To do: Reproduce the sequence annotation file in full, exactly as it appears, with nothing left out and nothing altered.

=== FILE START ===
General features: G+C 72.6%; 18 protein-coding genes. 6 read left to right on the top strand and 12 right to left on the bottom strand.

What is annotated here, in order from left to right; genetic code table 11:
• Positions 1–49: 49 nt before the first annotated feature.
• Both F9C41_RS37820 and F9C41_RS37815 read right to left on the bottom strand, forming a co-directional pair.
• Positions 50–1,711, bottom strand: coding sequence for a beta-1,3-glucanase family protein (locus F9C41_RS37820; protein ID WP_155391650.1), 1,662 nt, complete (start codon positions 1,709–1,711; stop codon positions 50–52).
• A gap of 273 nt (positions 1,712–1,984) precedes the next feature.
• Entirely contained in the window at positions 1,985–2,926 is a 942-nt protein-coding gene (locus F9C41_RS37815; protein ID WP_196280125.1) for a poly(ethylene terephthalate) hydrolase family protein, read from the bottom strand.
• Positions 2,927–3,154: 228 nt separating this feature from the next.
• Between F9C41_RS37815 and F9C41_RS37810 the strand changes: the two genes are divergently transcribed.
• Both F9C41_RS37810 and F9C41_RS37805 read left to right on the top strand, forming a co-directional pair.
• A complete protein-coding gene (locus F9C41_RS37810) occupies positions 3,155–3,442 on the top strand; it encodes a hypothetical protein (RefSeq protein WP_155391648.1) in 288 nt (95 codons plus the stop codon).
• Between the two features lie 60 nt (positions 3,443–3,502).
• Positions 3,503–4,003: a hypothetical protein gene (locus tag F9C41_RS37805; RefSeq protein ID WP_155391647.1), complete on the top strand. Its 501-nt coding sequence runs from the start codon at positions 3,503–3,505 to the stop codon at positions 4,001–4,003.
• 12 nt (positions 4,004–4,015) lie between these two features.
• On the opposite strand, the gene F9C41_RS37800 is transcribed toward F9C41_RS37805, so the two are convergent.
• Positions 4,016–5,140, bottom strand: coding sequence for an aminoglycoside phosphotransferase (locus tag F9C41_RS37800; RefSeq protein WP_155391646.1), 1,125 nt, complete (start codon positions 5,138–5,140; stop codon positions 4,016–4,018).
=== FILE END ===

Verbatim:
General features: G+C 72.6%; 18 protein-coding genes. 6 read left to right on the top strand and 12 right to left on the bottom strand.

What is annotated here, in order from left to right; genetic code table 11:
• Positions 1–49: 49 nt before the first annotated feature.
• Both F9C41_RS37820 and F9C41_RS37815 read right to left on the bottom strand, forming a co-directional pair.
• Positions 50–1,711, bottom strand: coding sequence for a beta-1,3-glucanase family protein (locus F9C41_RS37820; protein ID WP_155391650.1), 1,662 nt, complete (start codon positions 1,709–1,711; stop codon positions 50–52).
• A gap of 273 nt (positions 1,712–1,984) precedes the next feature.
• Entirely contained in the window at positions 1,985–2,926 is a 942-nt protein-coding gene (locus F9C41_RS37815; protein ID WP_196280125.1) for a poly(ethylene terephthalate) hydrolase family protein, read from the bottom strand.
• Positions 2,927–3,154: 228 nt separating this feature from the next.
• Between F9C41_RS37815 and F9C41_RS37810 the strand changes: the two genes are divergently transcribed.
• Both F9C41_RS37810 and F9C41_RS37805 read left to right on the top strand, forming a co-directional pair.
• A complete protein-coding gene (locus F9C41_RS37810) occupies positions 3,155–3,442 on the top strand; it encodes a hypothetical protein (RefSeq protein WP_155391648.1) in 288 nt (95 codons plus the stop codon).
• Between the two features lie 60 nt (positions 3,443–3,502).
• Positions 3,503–4,003: a hypothetical protein gene (locus tag F9C41_RS37805; RefSeq protein ID WP_155391647.1), complete on the top strand. Its 501-nt coding sequence runs from the start codon at positions 3,503–3,505 to the stop codon at positions 4,001–4,003.
• 12 nt (positions 4,004–4,015) lie between these two features.
• On the opposite strand, the gene F9C41_RS37800 is transcribed toward F9C41_RS37805, so the two are convergent.
• Positions 4,016–5,140, bottom strand: coding sequence for an aminoglycoside phosphotransferase (locus tag F9C41_RS37800; RefSeq protein WP_155391646.1), 1,125 nt, complete (start codon positions 5,138–5,140; stop codon positions 4,016–4,018).